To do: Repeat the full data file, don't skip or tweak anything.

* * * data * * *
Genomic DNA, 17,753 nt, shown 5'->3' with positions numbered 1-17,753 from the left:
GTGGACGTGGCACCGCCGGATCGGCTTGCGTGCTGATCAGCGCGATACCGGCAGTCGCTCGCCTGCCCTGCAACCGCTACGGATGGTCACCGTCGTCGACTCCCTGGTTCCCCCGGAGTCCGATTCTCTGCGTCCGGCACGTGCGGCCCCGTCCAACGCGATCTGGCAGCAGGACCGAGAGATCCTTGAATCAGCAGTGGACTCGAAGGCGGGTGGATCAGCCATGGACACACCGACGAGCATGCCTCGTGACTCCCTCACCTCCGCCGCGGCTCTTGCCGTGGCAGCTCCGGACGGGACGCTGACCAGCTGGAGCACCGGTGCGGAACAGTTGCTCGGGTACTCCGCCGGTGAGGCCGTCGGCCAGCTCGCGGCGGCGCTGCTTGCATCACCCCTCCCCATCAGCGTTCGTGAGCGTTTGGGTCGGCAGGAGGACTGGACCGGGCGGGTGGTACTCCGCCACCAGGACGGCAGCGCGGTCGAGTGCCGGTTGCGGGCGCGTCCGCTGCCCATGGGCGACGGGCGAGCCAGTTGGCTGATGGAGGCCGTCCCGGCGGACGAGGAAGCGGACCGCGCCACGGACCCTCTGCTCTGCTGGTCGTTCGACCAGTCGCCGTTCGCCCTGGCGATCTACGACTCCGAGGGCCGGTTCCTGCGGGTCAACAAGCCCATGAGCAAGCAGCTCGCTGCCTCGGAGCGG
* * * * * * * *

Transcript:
Genomic DNA, 17,753 nt, shown 5'->3' with positions numbered 1-17,753 from the left:
GTGGACGTGGCACCGCCGGATCGGCTTGCGTGCTGATCAGCGCGATACCGGCAGTCGCTCGCCTGCCCTGCAACCGCTACGGATGGTCACCGTCGTCGACTCCCTGGTTCCCCCGGAGTCCGATTCTCTGCGTCCGGCACGTGCGGCCCCGTCCAACGCGATCTGGCAGCAGGACCGAGAGATCCTTGAATCAGCAGTGGACTCGAAGGCGGGTGGATCAGCCATGGACACACCGACGAGCATGCCTCGTGACTCCCTCACCTCCGCCGCGGCTCTTGCCGTGGCAGCTCCGGACGGGACGCTGACCAGCTGGAGCACCGGTGCGGAACAGTTGCTCGGGTACTCCGCCGGTGAGGCCGTCGGCCAGCTCGCGGCGGCGCTGCTTGCATCACCCCTCCCCATCAGCGTTCGTGAGCGTTTGGGTCGGCAGGAGGACTGGACCGGGCGGGTGGTACTCCGCCACCAGGACGGCAGCGCGGTCGAGTGCCGGTTGCGGGCGCGTCCGCTGCCCATGGGCGACGGGCGAGCCAGTTGGCTGATGGAGGCCGTCCCGGCGGACGAGGAAGCGGACCGCGCCACGGACCCTCTGCTCTGCTGGTCGTTCGACCAGTCGCCGTTCGCCCTGGCGATCTACGACTCCGAGGGCCGGTTCCTGCGGGTCAACAAGCCCATGAGCAAGCAGCTCGCTGCCTCGGAGCGG